Eric Mihan of The Bangor Wine and Cheese Company likes to pair rich, buttery lobster dishes with a wine that has a "white pear, peach, and even [a] pineapple-y nose...with nice acidity and minerality to cut the butter."  He recommends Christophe Cordier's Bourgogne Blanc or Pine Ridge Chenin Blanc-Viognier as a good, affordable alternative.  
Wine pairings for grilled lobster.
When serving grilled lobster, you can go for a more oaky Chardonnay. California produce some great, inexpensive varieties.  I have always enjoyed Toasted Head Chardonnay.
Eric likes a wine with "a little more spice or smoke on the nose."  He recommends Claiborne & Churchill Gewurztraminer for its great spice and Domaine de Bel-Air Pouilly-Fume for its smokiness and as "a gorgeous expression of Sauv Blanc from the Loire that has enough weight and texture to match grilled lobster perfectly."
Wine pairings for a lobster roll or lobster salad.
Go for a Sancerre or Sauvignon Blanc. Sauvignon Blanc from Duckhorn Vineyards and Windsor Vineyards has been paired with lobster for recent White House inauguration lunches.  A nice rosé would also work well. Lobster and rosé both capture the essence of summer and combining the two can mentally transport me from rainy London to the sunny South of France or the rocky shores of Maine.  While currently not accessible in The States, I am in love with a Provençal rosé from Domaine Sainte Lucie (MIP Premium Rose) which goes wonderfully with Lobster Bouillabaisse.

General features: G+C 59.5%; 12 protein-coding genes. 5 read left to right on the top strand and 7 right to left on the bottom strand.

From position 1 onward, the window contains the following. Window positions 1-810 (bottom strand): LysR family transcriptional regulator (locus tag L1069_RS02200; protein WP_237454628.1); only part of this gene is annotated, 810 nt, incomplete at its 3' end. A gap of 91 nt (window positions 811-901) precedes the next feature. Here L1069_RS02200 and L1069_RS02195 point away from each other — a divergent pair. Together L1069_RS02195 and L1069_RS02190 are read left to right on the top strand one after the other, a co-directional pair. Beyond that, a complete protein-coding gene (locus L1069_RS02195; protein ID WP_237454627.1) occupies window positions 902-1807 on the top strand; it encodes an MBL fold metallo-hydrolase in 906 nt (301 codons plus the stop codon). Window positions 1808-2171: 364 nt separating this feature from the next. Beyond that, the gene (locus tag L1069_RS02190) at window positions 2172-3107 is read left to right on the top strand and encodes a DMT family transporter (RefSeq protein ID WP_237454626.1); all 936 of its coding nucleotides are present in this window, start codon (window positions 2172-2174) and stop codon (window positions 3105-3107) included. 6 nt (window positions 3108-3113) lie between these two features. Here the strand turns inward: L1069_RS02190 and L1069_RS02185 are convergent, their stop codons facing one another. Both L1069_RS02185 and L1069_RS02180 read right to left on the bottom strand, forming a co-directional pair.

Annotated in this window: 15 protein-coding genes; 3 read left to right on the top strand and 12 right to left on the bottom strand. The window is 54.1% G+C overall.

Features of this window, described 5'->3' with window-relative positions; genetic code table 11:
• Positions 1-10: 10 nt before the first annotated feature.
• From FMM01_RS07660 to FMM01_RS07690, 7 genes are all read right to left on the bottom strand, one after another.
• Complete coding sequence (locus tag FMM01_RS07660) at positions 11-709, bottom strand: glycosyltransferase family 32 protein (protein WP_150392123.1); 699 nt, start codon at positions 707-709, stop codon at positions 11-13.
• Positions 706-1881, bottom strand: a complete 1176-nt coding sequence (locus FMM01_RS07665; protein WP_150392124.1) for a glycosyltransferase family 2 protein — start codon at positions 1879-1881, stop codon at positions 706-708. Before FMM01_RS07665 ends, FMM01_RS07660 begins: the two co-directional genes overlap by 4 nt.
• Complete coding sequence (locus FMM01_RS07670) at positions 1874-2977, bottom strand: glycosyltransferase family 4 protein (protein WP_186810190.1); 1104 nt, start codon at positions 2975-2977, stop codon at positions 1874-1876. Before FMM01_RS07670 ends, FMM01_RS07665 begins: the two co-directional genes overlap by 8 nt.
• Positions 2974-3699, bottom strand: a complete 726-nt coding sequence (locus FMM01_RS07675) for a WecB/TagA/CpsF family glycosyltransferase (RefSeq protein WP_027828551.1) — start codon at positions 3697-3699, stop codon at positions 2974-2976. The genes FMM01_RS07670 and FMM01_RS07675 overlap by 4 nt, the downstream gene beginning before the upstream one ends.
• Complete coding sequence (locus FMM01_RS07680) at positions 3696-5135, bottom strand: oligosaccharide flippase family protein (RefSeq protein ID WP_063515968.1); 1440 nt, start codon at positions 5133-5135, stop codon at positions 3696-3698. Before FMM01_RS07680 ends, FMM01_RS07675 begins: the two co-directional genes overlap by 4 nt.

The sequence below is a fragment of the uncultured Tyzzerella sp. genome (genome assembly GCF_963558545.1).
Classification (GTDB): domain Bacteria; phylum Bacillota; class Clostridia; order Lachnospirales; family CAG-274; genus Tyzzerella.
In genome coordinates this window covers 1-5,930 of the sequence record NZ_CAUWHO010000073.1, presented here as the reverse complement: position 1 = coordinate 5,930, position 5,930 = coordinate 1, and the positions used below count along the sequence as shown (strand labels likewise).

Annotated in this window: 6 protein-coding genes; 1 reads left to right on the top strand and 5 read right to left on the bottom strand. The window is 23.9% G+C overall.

Wine pairings for lobster in a tomato sauce.
Finally, while white almost always works better than red with lobster, if you're serving lobster with a tomato sauce (e.g., Lobster Fra Diavolo) a Chianti Classico would work well.  For a spicy, red sauce dish Eric recommends a wine with "acidity to match the acidity of the tomato, and...that will cut that heat and refresh your palate."  In Eric's eloquent words, "Sangiovese (the main grape of Tuscany, and hence, Chianti) is a great one as long as it is lithe and focused, and not covered or ruined by heavy oak or over-extraction. Ciacci Piccolomini makes a little Tuscan red that sells in the mid-teens that is mostly Sangiovese, with a touch of Cab and Merlot, that just rocks that sort of dish."